I’ve been talking with a lot of sales counselors lately, and on several occasions the subject of qualifying leads has come up. What made these discussions worthy of a blog post, in my mind, was that in each case I thought the sales counselor really understood the objective of qualifying a lead.
Too often when we’re asked to evaluate an under-performing sales process or marketing situation, we find the sales team is too quick to dismiss leads generated from the promotional activities. We’ll be told that the leads they have had to work with are of poor quality. Why, we ask?
Generally, the response is some version of, Well, I can tell by their zip code, or I looked up their home value on the Internet, or They said they couldn’t really afford it. Because of this, many qualified leads are dismissed, when perhaps they were just displaying the typical consumer behavior of putting some distance between them and any salesperson.
But at the same time, if you aren’t qualifying, you aren’t discovering which leads warrant your time and attention. What it comes down to, then, is practicing effective qualifying. And effective qualifying comes from asking good questions and knowing when and how to introduce price. Let’s face it, most prospects really want to know what it’s going to cost, and we want to know if they can afford it. So getting to that conversation pretty early in the process helps both sides.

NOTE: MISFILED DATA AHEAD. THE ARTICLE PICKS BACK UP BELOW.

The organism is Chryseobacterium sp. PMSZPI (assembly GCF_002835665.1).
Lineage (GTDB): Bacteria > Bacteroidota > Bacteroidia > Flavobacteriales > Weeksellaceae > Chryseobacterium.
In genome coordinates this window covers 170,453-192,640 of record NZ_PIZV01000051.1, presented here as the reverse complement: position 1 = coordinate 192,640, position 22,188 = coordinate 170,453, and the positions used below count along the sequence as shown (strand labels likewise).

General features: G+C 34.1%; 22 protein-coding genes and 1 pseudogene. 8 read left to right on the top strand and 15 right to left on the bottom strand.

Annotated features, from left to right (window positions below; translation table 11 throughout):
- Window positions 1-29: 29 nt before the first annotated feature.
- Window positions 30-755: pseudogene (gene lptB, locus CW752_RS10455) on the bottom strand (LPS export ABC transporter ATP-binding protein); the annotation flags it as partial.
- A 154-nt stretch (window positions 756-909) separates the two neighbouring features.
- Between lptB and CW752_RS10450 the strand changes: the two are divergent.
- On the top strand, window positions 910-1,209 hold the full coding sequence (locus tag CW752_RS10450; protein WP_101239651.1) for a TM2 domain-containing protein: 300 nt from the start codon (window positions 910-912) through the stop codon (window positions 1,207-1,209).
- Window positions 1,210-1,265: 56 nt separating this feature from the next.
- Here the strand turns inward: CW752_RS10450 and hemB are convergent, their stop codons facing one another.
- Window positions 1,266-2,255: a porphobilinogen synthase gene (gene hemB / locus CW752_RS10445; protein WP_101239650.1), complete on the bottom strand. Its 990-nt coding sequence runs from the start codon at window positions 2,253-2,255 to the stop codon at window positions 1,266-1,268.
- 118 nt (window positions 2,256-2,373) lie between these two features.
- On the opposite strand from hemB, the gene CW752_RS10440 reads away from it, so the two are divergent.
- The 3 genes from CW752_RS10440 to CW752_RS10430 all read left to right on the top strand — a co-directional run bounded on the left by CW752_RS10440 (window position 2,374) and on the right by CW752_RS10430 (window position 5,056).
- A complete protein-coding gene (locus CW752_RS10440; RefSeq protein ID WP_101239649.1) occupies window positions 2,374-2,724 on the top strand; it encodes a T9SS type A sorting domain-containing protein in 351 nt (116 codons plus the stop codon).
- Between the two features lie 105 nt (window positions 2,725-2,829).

The sales counselors I referenced above who impressed me with their qualifying skills had a few things in common. One, they were comfortable discussing sensitive issues, of which money is one. And I think this was the case because of a second quality they possessed ─ professionalism. They aren’t asking someone how much money they have, they’re genuinely trying to be of service to an individual who is inquiring about the community. Isn’t determining whether someone can qualify an important part of being of service?
Perhaps ask yourself why you’re qualifying a lead. If the answer is, So I know who not to waste my time on, then you might want to revisit your qualifying process. You might be cutting corners, or starting with the assumption that most prospects aren’t qualified. But if your answer is, Because we both have a vested interest in understanding their ability to afford the product before we spend my time and theirs exploring it, then you’ll have positive results even with those who don’t qualify.
Give this selling skill some time and attention. It can pay huge dividends.